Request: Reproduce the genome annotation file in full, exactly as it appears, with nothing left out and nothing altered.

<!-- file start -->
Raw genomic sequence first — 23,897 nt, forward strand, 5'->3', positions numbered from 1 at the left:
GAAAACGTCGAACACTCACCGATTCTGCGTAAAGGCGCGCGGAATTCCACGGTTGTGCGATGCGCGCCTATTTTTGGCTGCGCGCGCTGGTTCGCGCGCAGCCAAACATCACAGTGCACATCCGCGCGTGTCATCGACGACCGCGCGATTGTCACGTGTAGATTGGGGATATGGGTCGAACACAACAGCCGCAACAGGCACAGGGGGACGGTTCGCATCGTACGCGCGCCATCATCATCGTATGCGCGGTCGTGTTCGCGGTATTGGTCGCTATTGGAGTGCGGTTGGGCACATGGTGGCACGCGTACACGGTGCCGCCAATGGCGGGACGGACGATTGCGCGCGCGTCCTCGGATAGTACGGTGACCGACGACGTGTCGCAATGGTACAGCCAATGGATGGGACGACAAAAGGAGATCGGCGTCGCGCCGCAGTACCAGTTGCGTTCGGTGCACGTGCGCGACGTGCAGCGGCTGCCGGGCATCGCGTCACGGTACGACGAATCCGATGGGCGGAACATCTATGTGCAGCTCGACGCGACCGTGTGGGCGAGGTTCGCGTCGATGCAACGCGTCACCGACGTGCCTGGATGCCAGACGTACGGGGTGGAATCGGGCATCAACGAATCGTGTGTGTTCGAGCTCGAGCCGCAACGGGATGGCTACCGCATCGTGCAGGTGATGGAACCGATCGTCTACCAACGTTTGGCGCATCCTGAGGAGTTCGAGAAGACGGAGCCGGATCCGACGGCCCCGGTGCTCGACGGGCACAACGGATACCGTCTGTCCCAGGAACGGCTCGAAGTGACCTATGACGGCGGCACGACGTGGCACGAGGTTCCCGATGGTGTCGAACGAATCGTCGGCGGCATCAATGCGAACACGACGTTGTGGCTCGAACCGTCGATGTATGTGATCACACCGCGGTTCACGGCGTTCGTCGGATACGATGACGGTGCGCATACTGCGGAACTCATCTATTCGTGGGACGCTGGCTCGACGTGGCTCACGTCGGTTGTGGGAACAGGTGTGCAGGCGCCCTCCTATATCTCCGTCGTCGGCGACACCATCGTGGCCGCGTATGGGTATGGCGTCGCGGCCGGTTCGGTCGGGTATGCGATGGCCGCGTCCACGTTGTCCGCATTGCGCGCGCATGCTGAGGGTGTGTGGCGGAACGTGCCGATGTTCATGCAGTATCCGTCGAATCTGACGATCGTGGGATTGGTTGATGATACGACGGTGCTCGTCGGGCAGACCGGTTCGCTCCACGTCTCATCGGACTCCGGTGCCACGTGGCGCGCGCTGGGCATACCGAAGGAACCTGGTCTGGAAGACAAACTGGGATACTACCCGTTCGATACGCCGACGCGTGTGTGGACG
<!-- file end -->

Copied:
Raw genomic sequence first — 23,897 nt, forward strand, 5'->3', positions numbered from 1 at the left:
GAAAACGTCGAACACTCACCGATTCTGCGTAAAGGCGCGCGGAATTCCACGGTTGTGCGATGCGCGCCTATTTTTGGCTGCGCGCGCTGGTTCGCGCGCAGCCAAACATCACAGTGCACATCCGCGCGTGTCATCGACGACCGCGCGATTGTCACGTGTAGATTGGGGATATGGGTCGAACACAACAGCCGCAACAGGCACAGGGGGACGGTTCGCATCGTACGCGCGCCATCATCATCGTATGCGCGGTCGTGTTCGCGGTATTGGTCGCTATTGGAGTGCGGTTGGGCACATGGTGGCACGCGTACACGGTGCCGCCAATGGCGGGACGGACGATTGCGCGCGCGTCCTCGGATAGTACGGTGACCGACGACGTGTCGCAATGGTACAGCCAATGGATGGGACGACAAAAGGAGATCGGCGTCGCGCCGCAGTACCAGTTGCGTTCGGTGCACGTGCGCGACGTGCAGCGGCTGCCGGGCATCGCGTCACGGTACGACGAATCCGATGGGCGGAACATCTATGTGCAGCTCGACGCGACCGTGTGGGCGAGGTTCGCGTCGATGCAACGCGTCACCGACGTGCCTGGATGCCAGACGTACGGGGTGGAATCGGGCATCAACGAATCGTGTGTGTTCGAGCTCGAGCCGCAACGGGATGGCTACCGCATCGTGCAGGTGATGGAACCGATCGTCTACCAACGTTTGGCGCATCCTGAGGAGTTCGAGAAGACGGAGCCGGATCCGACGGCCCCGGTGCTCGACGGGCACAACGGATACCGTCTGTCCCAGGAACGGCTCGAAGTGACCTATGACGGCGGCACGACGTGGCACGAGGTTCCCGATGGTGTCGAACGAATCGTCGGCGGCATCAATGCGAACACGACGTTGTGGCTCGAACCGTCGATGTATGTGATCACACCGCGGTTCACGGCGTTCGTCGGATACGATGACGGTGCGCATACTGCGGAACTCATCTATTCGTGGGACGCTGGCTCGACGTGGCTCACGTCGGTTGTGGGAACAGGTGTGCAGGCGCCCTCCTATATCTCCGTCGTCGGCGACACCATCGTGGCCGCGTATGGGTATGGCGTCGCGGCCGGTTCGGTCGGGTATGCGATGGCCGCGTCCACGTTGTCCGCATTGCGCGCGCATGCTGAGGGTGTGTGGCGGAACGTGCCGATGTTCATGCAGTATCCGTCGAATCTGACGATCGTGGGATTGGTTGATGATACGACGGTGCTCGTCGGGCAGACCGGTTCGCTCCACGTCTCATCGGACTCCGGTGCCACGTGGCGCGCGCTGGGCATACCGAAGGAACCTGGTCTGGAAGACAAACTGGGATACTACCCGTTCGATACGCCGACGCGTGTGTGGACG